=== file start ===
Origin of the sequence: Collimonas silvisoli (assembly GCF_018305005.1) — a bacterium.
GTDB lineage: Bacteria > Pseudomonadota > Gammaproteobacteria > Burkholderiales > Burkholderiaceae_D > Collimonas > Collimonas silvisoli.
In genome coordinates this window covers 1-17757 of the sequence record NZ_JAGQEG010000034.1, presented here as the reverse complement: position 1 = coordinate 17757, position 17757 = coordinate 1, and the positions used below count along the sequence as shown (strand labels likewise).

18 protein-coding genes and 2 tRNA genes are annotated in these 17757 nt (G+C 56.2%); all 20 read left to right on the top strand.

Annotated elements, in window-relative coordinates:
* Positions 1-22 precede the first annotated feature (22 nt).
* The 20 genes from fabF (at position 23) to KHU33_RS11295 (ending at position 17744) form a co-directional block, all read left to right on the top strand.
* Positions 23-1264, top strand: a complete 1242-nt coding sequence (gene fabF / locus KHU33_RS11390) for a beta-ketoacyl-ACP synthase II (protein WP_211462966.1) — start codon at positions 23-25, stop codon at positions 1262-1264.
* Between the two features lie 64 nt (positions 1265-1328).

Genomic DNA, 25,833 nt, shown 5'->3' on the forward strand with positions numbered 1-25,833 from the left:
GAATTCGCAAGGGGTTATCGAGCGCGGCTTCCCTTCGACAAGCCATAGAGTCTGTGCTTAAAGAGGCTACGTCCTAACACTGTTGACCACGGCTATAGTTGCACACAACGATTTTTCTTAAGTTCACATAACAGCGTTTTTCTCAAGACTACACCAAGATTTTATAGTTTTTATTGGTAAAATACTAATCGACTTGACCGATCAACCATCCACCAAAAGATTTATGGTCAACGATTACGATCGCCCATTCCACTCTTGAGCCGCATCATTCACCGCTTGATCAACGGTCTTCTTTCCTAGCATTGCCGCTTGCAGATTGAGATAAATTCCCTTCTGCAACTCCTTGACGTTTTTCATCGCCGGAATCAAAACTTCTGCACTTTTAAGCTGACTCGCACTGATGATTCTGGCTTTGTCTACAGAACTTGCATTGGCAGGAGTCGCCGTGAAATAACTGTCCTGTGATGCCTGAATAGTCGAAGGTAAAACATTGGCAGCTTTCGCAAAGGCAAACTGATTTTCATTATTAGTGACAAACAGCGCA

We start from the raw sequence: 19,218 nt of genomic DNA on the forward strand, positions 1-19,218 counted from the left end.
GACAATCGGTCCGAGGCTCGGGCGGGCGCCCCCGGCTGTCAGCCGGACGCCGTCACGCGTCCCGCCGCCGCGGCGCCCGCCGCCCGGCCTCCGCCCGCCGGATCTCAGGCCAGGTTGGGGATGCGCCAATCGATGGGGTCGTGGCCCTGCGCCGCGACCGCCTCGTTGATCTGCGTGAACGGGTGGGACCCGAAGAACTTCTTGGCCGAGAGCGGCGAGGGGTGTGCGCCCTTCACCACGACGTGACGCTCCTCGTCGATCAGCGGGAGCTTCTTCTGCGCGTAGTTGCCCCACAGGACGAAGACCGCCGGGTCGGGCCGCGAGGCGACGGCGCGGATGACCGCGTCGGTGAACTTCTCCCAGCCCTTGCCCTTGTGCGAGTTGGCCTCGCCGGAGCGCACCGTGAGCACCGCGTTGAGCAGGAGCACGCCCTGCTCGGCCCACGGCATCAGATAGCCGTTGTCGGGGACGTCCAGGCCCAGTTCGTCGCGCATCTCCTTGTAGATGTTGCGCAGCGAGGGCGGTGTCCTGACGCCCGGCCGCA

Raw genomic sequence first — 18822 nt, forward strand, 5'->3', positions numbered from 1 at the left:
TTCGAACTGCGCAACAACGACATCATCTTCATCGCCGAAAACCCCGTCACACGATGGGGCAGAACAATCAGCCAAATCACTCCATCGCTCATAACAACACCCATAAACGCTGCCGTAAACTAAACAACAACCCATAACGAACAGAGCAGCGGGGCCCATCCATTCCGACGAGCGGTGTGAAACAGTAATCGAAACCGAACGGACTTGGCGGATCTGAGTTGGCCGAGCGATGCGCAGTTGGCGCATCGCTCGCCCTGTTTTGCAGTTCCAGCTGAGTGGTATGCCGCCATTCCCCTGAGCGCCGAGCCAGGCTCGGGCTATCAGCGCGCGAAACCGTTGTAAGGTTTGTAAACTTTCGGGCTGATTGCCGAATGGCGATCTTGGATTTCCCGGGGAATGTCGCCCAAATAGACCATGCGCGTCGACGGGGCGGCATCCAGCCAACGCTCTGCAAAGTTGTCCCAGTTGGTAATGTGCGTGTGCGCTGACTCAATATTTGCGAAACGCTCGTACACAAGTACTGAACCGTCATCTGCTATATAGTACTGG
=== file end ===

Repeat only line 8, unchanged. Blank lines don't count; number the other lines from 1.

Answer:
* Positions 23-1264, top strand: a complete 1242-nt coding sequence (gene fabF / locus KHU33_RS11390) for a beta-ketoacyl-ACP synthase II (protein WP_211462966.1) — start codon at positions 23-25, stop codon at positions 1262-1264.